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Surveillance scare

The Malawi Communications Regulatory Authority (Macra) has started to implement changes made under the Communications Act of 2016 relating to registration of generic numbers and SIM cards, a provision that, if abused, can facilitate the establishment of extensive databases of user information, eradicate the potential of anonymity of communications, enable location tracking and simplify communications surveillance.

A report published by Paradigm Initiative looking at digital rights issues on the African continent in 2017 put SIM registration as one of the tools African governments are using to monitor and control communications infrastructure.

In its second edition of Digital Rights in Africa 2017, Paradigm Initiative notes that SIM user’s information can be shared with government departments and matched with other private and public databases, enabling the state to create comprehensive profiles of individual citizens.

When announcing the new requirements on Monday, Macra said phone users need to register their numbers by March 31 2018 and that those who fail to comply will automatically be barred from their networks until registration is done.

Macra said it is working with all phone companies to enforce the requirements in line with provisions contained in the Communications Act 2016, which gives the regulator powers to enforce mandatory registration of SIM cards and generic numbers.

When the proposals to amend the Communications Act were made by the Malawi Government, one of the justifications for mandatory SIM card registration was that it would help to combat crime.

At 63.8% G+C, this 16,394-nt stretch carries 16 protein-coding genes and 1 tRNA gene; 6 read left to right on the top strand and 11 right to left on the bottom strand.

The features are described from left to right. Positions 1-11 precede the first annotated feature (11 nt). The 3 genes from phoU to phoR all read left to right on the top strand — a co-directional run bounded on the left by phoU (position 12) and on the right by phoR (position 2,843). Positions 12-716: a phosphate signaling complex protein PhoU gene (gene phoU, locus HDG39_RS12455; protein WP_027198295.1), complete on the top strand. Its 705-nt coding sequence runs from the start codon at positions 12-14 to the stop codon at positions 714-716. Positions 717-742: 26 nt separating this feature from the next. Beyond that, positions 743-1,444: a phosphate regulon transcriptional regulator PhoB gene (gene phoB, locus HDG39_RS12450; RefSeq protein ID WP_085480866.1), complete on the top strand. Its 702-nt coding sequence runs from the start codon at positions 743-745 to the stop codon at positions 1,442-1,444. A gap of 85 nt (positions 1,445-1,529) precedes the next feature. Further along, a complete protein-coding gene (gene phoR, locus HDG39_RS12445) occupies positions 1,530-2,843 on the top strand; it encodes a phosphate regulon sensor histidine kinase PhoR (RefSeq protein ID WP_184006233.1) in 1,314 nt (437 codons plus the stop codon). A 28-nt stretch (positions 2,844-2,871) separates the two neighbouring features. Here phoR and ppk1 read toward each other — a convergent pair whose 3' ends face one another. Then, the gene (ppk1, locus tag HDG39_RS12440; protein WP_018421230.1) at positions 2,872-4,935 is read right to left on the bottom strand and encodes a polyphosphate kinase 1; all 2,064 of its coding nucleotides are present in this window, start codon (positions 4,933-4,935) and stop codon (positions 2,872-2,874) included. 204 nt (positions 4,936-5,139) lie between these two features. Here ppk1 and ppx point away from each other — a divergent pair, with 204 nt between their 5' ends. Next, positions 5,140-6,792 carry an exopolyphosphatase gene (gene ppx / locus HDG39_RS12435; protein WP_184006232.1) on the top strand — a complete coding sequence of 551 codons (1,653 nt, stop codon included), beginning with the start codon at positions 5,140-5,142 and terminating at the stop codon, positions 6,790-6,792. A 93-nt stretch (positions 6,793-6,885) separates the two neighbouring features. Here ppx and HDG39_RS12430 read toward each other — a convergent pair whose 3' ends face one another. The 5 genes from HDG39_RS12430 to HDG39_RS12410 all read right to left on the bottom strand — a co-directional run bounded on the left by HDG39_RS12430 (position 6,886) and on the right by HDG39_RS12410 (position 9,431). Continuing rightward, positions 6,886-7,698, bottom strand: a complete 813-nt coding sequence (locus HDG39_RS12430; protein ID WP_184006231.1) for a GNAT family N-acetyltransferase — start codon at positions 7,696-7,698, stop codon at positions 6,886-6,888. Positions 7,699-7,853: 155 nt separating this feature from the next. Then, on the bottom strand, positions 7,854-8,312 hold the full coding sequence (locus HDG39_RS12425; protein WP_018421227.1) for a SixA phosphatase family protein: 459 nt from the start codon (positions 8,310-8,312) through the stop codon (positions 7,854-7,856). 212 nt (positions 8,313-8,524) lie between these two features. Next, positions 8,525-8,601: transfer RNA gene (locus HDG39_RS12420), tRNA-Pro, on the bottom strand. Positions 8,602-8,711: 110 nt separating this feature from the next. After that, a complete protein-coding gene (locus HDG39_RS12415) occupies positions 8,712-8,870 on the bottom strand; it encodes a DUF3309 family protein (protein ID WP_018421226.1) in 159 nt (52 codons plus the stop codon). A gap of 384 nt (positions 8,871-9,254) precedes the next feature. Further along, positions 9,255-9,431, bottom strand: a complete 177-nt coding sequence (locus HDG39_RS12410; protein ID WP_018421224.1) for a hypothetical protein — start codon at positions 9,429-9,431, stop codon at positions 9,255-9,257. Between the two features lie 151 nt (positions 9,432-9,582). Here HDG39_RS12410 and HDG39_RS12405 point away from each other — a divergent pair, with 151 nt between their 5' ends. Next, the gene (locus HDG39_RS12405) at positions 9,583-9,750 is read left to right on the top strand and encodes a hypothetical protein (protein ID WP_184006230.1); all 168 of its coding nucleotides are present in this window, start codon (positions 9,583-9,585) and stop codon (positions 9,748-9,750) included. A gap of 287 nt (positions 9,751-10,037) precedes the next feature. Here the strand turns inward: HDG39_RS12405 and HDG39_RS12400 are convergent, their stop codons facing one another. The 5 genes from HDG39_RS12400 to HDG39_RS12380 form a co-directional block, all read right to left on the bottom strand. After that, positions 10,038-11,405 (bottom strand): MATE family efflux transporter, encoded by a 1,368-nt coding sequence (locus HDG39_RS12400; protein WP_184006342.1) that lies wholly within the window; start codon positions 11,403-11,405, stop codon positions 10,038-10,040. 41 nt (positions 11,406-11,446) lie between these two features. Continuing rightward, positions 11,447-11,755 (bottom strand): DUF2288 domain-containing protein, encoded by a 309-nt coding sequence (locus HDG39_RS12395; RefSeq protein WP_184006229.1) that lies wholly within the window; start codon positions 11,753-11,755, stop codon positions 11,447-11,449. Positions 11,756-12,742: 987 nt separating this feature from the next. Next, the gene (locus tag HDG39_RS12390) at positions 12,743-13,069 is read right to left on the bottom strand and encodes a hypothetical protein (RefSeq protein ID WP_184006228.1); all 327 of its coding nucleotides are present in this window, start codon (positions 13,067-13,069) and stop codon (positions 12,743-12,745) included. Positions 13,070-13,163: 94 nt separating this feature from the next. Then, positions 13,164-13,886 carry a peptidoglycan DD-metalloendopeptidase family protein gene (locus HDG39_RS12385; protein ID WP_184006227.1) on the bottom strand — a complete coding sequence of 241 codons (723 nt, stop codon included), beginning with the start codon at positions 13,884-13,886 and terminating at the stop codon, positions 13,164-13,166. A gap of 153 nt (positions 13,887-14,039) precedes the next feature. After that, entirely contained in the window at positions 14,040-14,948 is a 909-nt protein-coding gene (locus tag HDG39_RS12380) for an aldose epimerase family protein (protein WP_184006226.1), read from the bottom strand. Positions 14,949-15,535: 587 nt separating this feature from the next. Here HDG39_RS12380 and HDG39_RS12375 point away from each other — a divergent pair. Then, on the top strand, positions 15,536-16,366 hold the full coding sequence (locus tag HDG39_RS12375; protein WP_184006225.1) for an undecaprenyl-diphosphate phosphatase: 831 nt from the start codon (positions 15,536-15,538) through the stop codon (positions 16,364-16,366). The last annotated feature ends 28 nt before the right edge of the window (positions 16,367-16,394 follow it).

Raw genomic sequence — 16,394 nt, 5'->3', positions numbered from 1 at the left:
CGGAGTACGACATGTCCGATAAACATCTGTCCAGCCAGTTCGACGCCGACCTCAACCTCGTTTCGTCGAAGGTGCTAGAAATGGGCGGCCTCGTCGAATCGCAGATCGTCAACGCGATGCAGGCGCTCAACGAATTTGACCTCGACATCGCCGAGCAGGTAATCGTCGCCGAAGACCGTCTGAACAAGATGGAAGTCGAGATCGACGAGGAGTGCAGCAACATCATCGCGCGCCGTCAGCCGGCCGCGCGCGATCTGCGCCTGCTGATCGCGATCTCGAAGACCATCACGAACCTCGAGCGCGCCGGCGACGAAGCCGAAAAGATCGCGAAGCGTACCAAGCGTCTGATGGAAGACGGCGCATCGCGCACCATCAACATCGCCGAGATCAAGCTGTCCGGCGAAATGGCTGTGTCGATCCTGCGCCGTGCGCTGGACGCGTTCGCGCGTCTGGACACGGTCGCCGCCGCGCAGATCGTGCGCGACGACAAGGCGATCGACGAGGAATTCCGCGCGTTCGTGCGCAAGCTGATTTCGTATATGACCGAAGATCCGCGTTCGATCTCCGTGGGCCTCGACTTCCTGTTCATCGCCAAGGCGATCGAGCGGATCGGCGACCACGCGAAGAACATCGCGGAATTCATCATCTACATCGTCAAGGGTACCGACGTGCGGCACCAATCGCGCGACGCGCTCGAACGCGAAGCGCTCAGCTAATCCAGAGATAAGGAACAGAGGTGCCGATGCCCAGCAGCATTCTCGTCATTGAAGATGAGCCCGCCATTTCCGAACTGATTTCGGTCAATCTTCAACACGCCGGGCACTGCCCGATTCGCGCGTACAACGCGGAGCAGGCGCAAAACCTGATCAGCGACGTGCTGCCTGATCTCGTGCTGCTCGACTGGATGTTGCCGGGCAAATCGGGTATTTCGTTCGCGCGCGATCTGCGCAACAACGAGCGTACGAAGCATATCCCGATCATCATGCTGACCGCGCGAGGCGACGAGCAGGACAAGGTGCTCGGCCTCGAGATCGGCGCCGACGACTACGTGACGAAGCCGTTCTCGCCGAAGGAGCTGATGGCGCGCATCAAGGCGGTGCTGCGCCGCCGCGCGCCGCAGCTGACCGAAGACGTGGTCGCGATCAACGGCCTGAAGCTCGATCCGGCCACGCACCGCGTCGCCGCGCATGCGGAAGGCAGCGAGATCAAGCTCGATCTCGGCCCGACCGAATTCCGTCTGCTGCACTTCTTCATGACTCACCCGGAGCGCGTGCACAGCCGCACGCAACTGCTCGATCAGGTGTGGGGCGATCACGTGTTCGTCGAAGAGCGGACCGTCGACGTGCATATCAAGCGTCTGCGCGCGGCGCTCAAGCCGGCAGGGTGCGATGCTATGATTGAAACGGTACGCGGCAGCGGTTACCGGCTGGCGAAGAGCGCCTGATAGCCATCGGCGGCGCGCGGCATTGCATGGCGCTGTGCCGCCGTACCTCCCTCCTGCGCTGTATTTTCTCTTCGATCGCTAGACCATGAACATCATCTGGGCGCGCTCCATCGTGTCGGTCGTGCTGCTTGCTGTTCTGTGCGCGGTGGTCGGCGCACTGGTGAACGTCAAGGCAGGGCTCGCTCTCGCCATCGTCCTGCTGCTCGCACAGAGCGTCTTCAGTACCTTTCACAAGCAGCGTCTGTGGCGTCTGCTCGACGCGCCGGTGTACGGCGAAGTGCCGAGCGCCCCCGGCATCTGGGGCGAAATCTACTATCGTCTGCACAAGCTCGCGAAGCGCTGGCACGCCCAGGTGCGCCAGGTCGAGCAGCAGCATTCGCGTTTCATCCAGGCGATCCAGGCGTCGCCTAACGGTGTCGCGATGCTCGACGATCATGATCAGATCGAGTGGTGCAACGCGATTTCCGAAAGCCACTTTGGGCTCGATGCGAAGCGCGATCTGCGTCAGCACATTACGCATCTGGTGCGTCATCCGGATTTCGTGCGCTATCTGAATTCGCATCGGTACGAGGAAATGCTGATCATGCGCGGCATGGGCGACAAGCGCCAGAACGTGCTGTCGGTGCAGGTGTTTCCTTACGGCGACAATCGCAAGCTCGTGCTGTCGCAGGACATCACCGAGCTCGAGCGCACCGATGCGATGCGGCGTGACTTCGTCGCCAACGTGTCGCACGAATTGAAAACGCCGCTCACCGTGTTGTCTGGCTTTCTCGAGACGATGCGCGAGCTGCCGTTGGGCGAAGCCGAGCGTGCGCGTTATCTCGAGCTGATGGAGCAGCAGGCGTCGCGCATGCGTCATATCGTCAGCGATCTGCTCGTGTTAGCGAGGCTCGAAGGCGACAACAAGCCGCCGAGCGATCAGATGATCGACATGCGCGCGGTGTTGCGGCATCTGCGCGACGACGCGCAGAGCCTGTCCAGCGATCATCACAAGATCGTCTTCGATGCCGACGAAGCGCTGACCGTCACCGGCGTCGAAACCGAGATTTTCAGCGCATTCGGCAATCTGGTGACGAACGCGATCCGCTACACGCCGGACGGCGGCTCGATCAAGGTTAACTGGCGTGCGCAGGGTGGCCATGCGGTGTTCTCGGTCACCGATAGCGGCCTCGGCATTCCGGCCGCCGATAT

However, researchers Kelvin P. Donovan and Aaron K. Martin in their work “The Rise of African SIM registration: The Emerging Dynamics of Regulatory Change” note that there is no conclusive evidence showing that SIM card registration helps to reduce crime. A sur vey of Organisation for Economic Co-operation and Development (OECD) member countries in 2012 found little or no evidence to support the assumption that SIM registration curbs crime. Canada’s Privacy Commissioner repudiated the idea after investigations. The idea was again rejected after consultations in Czech Republic, Greece, Ireland, Netherlands and Poland, among others.

Google Policy Fellow for Eastern and Southern Africa at Paradigm Initiative, Innocent Kalua, said within the Malawian context, there was need for supporting evidence whether SIM card registration helps to curb crime and to carefully balance that against the potential for communications surveillance, which would be made easy with SIM card registration, thereby negatively impacting on rights of privacy and freedom of expression.

A privacy, Steve Song, points out that with an international mobile subscriber identity (IMSI) catcher, it is possible for state agencies to listen passively to mobile phone traffic and pick up the identity of all the phones in a given area, which can then be matched with data on the SIM card registration database to identify and target political opposition. Kalua said these concerns need to be weighed carefully against the claim that SIM card registration helps to combat crime.

But Macra Communications Manager, Clara Mwafulirwa, has dismissed these findings insisting that the regulator is implementing the provision solely to protect mobile users.

“This is the same as the Know Your Customer process service other service providers are already implementing. Our mandate is to promote ICT development and protecting mobile users,” she said.

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